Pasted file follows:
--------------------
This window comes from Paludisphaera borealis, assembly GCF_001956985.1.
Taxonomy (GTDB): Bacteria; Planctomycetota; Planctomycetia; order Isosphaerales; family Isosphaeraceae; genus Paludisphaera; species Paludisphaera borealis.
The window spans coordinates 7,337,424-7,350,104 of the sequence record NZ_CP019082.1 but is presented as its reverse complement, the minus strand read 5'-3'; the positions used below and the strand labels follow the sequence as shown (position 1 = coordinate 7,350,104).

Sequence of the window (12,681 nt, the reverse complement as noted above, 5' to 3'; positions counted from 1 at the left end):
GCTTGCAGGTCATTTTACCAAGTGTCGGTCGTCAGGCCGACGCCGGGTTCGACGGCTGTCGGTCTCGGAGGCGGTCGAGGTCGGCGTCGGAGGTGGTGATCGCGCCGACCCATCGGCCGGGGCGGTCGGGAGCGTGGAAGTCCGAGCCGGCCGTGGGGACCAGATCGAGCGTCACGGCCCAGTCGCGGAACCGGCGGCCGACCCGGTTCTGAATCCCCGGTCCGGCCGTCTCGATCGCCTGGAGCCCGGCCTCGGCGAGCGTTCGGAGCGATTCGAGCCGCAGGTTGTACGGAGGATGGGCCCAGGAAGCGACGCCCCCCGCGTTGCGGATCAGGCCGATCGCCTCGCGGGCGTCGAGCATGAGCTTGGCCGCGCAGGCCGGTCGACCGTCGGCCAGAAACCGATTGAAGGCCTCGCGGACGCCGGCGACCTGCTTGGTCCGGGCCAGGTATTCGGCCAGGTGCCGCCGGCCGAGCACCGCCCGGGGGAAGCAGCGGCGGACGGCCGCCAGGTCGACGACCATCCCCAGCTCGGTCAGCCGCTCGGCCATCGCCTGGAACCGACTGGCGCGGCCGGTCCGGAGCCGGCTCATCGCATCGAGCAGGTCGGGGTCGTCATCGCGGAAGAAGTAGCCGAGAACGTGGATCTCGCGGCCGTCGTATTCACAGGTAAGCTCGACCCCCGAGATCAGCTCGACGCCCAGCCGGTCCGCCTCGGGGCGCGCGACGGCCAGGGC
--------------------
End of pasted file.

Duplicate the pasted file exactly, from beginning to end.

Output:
This window comes from Paludisphaera borealis, assembly GCF_001956985.1.
Taxonomy (GTDB): Bacteria; Planctomycetota; Planctomycetia; order Isosphaerales; family Isosphaeraceae; genus Paludisphaera; species Paludisphaera borealis.
The window spans coordinates 7,337,424-7,350,104 of the sequence record NZ_CP019082.1 but is presented as its reverse complement, the minus strand read 5'-3'; the positions used below and the strand labels follow the sequence as shown (position 1 = coordinate 7,350,104).

Sequence of the window (12,681 nt, the reverse complement as noted above, 5' to 3'; positions counted from 1 at the left end):
GCTTGCAGGTCATTTTACCAAGTGTCGGTCGTCAGGCCGACGCCGGGTTCGACGGCTGTCGGTCTCGGAGGCGGTCGAGGTCGGCGTCGGAGGTGGTGATCGCGCCGACCCATCGGCCGGGGCGGTCGGGAGCGTGGAAGTCCGAGCCGGCCGTGGGGACCAGATCGAGCGTCACGGCCCAGTCGCGGAACCGGCGGCCGACCCGGTTCTGAATCCCCGGTCCGGCCGTCTCGATCGCCTGGAGCCCGGCCTCGGCGAGCGTTCGGAGCGATTCGAGCCGCAGGTTGTACGGAGGATGGGCCCAGGAAGCGACGCCCCCCGCGTTGCGGATCAGGCCGATCGCCTCGCGGGCGTCGAGCATGAGCTTGGCCGCGCAGGCCGGTCGACCGTCGGCCAGAAACCGATTGAAGGCCTCGCGGACGCCGGCGACCTGCTTGGTCCGGGCCAGGTATTCGGCCAGGTGCCGCCGGCCGAGCACCGCCCGGGGGAAGCAGCGGCGGACGGCCGCCAGGTCGACGACCATCCCCAGCTCGGTCAGCCGCTCGGCCATCGCCTGGAACCGACTGGCGCGGCCGGTCCGGAGCCGGCTCATCGCATCGAGCAGGTCGGGGTCGTCATCGCGGAAGAAGTAGCCGAGAACGTGGATCTCGCGGCCGTCGTATTCACAGGTAAGCTCGACCCCCGAGATCAGCTCGACGCCCAGCCGGTCCGCCTCGGGGCGCGCGACGGCCAGGGC